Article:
Right-turn spurs get the axe in Alexandria: is it safer at any speed?

The vehicularly inclined among us have probably noticed how, in recent years, various cities have adopted new stripes, bollards, stanchions, and sometimes modified curbs that make it highly inconvenient to make right turns.  Yes, this is deliberate. No, it’s not happening to give motorists a hard time, though it definitely doesn’t make things easier, which is deliberate as well. Here’s an example in a newer part of town in Alexandria, Virginia.

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The busier collector road, King Street, connects Old Town Alexandria (about 1.5 miles to the southeast) to the more westerly DC suburbs like Falls Church and Tysons; it is, after all, Virginia State Route 7.  The connecting street, local Scroggins Road, gets only a fraction of the traffic, since it serves a single-family residential neighborhood, but since it provides a link between King Street and busy collector Braddock Road to the north, it probably receives considerably more free-flowing vehicles than the usual road of a mere quarter mile in length.

In the above photo, I’m standing at a spur that facilitates right turns from northbound King Street onto Scroggins Road.  But the photo is deceptive: in reality, a series of stanchions prevent access to that right-turn spur. Here’s a view from just a few steps backward.IMG_1420blocked right-turn spur in Alexandria at Scroggins RoadSo why do this?  It’s not really complicated: the design of the spur came from an era when the primary value of traffic engineers and public works departments was to convey vehicles as efficiently as possible, and efficiency usually correlated almost exclusively to high speeds.  After all, the biggest factor influencing a Level of Service (LOS) is minimization or absence of delays. This right-turn spur configured a three-way intersection so that the turn radius was as generous as possible, precluding the need for drivers to slow down much–if at all–as they negotiated their way from King Street to Scroggins Road.  I don’t have the measurements for this right-turn spur, but if it’s greater than 35 feet, it will generally achieve maximum efficacy for facilitating high-speed right-hand turns. Here’s an overhead view of the site, with the key intersection circled in purple:Screen Shot 2019-12-26 at 11.13.32As if obvious from the map, it was never a T-shaped intersection; really more of a Y.  The right-turn from King to Scroggins is already approximately a 145-degree angle; the right-turn spur emphasized this generous turn, allowing vehicles traveling on average 35-40 miles per hour along King to minimize the need to decelerate as they veered onto Scroggins.  It’s possible they could maintain these speeds.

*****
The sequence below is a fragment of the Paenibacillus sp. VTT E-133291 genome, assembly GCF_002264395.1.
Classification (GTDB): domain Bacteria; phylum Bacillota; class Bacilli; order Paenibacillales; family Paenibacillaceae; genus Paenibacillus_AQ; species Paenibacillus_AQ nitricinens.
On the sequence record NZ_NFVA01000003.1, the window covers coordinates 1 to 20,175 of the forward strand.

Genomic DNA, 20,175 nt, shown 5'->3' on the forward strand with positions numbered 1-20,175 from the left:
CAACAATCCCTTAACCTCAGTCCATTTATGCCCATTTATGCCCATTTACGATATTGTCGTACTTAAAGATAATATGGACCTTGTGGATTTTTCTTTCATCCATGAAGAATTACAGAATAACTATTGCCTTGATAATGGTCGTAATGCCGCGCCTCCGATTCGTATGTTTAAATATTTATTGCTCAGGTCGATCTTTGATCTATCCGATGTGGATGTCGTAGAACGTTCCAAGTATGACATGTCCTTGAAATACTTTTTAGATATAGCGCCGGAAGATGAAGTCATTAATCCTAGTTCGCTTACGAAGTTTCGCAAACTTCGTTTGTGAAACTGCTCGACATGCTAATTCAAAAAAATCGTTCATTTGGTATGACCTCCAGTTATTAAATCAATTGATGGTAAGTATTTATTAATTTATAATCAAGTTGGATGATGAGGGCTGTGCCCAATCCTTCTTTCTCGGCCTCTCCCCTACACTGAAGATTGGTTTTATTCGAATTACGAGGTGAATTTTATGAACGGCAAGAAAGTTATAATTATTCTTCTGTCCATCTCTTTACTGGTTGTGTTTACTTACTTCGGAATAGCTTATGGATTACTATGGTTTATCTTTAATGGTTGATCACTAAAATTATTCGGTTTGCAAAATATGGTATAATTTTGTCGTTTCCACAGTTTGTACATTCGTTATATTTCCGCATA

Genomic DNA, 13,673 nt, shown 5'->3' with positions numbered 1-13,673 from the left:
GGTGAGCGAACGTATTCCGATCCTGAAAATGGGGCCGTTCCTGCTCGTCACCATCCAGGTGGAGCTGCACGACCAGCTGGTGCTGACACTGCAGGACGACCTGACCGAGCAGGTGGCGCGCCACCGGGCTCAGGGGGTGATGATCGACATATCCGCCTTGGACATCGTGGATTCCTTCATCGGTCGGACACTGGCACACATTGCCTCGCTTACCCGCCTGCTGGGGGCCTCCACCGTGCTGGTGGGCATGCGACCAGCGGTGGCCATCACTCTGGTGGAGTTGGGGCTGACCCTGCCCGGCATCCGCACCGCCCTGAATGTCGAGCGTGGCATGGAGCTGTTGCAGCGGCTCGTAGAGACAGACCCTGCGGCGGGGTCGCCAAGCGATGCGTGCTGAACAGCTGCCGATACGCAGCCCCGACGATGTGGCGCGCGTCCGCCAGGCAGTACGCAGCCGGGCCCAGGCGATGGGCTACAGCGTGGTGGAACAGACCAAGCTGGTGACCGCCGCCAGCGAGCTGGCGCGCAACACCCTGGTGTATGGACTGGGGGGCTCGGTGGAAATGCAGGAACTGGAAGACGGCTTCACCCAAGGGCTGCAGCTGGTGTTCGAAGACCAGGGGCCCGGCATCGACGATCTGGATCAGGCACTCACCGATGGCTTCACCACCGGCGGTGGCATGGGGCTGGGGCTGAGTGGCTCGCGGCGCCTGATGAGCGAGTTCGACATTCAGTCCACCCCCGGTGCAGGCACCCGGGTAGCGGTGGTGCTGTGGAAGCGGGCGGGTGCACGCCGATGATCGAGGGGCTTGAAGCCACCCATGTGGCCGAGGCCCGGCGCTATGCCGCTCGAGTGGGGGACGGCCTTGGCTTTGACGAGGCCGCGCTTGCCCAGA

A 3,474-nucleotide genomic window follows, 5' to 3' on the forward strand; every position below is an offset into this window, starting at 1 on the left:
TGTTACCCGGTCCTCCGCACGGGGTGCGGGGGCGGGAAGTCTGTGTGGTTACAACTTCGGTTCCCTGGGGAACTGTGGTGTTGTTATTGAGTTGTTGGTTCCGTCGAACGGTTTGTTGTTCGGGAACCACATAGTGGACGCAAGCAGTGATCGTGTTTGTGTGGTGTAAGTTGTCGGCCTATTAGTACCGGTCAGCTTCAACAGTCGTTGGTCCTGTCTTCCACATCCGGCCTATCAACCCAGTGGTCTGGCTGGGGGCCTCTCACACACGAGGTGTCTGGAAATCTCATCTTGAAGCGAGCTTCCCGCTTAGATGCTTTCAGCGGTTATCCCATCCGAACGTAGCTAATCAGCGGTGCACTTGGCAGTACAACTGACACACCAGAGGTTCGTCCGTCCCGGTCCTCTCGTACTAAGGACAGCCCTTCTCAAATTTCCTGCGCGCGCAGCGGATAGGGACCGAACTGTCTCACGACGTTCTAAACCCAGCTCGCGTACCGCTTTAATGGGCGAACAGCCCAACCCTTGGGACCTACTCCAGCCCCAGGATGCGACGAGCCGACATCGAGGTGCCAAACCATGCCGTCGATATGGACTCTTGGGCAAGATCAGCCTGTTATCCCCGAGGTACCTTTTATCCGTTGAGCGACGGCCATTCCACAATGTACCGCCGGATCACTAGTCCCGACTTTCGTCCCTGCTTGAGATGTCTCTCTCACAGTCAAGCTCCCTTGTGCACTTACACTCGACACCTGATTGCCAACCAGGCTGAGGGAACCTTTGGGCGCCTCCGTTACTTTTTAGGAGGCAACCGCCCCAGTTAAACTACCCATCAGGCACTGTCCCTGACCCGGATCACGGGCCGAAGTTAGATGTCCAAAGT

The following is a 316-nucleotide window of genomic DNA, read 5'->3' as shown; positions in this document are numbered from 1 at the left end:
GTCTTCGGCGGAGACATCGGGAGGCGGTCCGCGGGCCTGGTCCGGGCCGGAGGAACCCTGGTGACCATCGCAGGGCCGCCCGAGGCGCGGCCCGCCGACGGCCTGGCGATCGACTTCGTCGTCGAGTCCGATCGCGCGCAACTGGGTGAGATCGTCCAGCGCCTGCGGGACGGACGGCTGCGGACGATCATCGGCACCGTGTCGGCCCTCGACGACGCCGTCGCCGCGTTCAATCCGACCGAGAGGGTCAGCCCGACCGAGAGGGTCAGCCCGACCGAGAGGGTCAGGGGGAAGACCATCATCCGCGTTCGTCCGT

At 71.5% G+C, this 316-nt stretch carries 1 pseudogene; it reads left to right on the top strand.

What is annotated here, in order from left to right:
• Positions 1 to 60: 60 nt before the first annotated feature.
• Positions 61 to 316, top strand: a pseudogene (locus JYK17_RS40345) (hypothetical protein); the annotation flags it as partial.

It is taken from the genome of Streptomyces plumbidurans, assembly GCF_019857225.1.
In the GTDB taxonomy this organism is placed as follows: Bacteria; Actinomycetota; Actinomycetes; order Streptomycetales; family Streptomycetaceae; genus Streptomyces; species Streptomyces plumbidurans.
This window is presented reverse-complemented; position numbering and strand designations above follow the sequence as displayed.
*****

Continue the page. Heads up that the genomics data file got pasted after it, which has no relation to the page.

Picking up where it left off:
The result is nice for cars but terrible for the exclusively residential character of the neighborhood for which Scroggins serves as a backbone.  Here’s a view along Scroggins:IMG_1423And here’s looking back in the other direction, gradually approaching the intersection with King Street (State Route 7):IMG_1416IMG_1417The only vehicles that will find utility to the spur are those that need the driveway that intersects it, indicated by the SUV in the left of the second photo.  And those vehicles can only access the driveway from the Scroggins Road approach.

This new transformation is onerous for motorists.  It forces them to enter the intersection at something much closer to a 90-degree angle, clearly visible in the right half of the photo below:IMG_1415Through this new design, cars must slow to a near stop before turning right onto Scroggins–a safer condition overall.  The environment only stands to benefit from these mild interventions, which certainly make Scroggins Road less attractive as a cut-through street–a condition for which it is not suited and residents never expected it to become.

But it’s not just about the residential character.  Although this part of Alexandria does not get a great deal of pedestrian traffic, it certainly can accommodate them: sidewalks are usually present on at least one side of the major streets, and radar monitors the speed of motorists to prevent egregious moving violations.  These stanchions and stripes at King/Scroggins are part of a broader effort to improve pedestrian safety.IMG_1418The lightly landscaped median creates a pedestrian island–a refuge allowing walkers to make it halfway across the breadth of King Street, then to wait safely for clearance coming from the other direction.  And then, once they’ve fully crossed King Street, pedestrians enjoy near-complete safety on the now restricted right-turn spur onto Scroggins.